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Birth of a nation

"Birth of a nation" Continued...

Issue: "Orphaned no more," July 30, 2011

Some of those in most immediate danger are Sudanese who are loyal to South Sudan but now live north of its border. In the state of South Kordofan Sudan's military has heavily bombed the region, home to members of the Nuba ethnic group, mostly Christians who sided with South Sudan during civil war. Amar Amoun, a local military official loyal to the South, described the attacks to The Independent: "They are not bombing our military, they are bombing our civilians and terrorizing our people."

Both the South's forces (also known as SPLA) and the North's SAF have bases in South Kordofan, and observers say SAF incursions to disarm the SPLA have led to the conflict that has displaced 75,000 people, according to UN estimates. The SAF has cut off to aid workers and journalists most areas of fighting, leaving reports of dead and ongoing atrocities unverifiable.

On July 13, Ashworth reported, "I have just this minute talked to three Nuba, including one very old friend, who found their way separately to Juba with firsthand news of [the South Kordofan towns of] Kauda, Kadugli, and Dilling. All confirm that the targeting of Nuba and suspected SPLM sympathizers is continuing."

Ashworth's contacts report that it is government-supported Arab militias rather than SAF soldiers who are searching vehicles and removing suspected Southern sympathizers along the roads. "The Nuba report that they don't even feel safe in Khartoum," he said.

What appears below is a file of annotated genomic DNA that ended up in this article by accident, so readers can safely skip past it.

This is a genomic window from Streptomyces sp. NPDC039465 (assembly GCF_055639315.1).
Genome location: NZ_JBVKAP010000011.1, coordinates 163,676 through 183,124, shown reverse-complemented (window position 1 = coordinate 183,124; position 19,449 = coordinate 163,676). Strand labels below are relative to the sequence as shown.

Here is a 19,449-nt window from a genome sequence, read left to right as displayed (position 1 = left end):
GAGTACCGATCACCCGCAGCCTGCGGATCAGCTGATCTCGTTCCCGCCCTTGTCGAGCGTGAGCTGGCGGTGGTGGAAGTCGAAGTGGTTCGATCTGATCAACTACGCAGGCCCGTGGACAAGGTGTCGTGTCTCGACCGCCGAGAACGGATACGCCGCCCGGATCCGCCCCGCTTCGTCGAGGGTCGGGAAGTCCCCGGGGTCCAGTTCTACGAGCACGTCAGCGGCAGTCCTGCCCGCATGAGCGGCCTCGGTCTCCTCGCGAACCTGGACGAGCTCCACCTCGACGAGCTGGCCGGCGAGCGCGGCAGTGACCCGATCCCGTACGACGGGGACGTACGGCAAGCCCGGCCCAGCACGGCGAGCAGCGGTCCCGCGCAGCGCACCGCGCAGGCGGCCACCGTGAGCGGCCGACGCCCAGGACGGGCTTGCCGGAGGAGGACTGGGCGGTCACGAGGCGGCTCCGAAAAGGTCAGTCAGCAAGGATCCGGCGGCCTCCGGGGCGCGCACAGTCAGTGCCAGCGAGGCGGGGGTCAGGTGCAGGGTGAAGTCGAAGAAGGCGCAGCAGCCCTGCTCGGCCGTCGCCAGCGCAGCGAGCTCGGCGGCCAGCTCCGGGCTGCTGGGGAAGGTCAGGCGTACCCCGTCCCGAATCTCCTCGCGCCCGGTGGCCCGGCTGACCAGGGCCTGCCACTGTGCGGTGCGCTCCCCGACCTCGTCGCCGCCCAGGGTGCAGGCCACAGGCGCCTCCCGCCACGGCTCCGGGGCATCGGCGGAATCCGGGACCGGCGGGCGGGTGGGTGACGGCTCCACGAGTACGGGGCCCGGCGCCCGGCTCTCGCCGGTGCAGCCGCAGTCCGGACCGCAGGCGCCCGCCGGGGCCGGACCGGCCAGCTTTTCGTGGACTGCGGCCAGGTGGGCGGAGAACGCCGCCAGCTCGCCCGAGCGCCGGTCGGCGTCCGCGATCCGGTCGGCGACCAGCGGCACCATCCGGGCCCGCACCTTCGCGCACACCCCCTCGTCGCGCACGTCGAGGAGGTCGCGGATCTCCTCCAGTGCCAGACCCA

Like South Kordafan, Blue Nile state also faces uncertainty. It too joined South Sudan's SPLM in fighting the North during civil war, and both received special status under the 2005 Comprehensive Peace Agreement. But negotiations to establish political and military protocols in the contested areas have never been finalized. That means the states include unreconciled fighting forces from North and South: "We have over 55,000 forces which were part and parcel of the SPLA and they are sons and daughters of the two areas," said Blue Nile Governor Malik Agar, who spoke to reporters in Juba the day after the independence celebrations. "There will be resistance [to disarmament] and then there is going to be war in the two areas and possibly in the whole of Sudan."

Agar is a veteran all the way back to the early days of the civil war, a Muslim and a Northerner who became a steady ally of the South and comrade in arms to Garang, a Christian. I once met Agar in his heavily guarded SPLA compound in Blue Nile, a rebel commander operating on the run. Now he is the duly elected governor of a contested state whose allegiances lie on both sides of the new border. Whether he can officiate as a civilian head of state or as a commander on the run will say much about the future of Sudan and its neighbor, the Republic of South Sudan.

-with reporting by Jamie Dean


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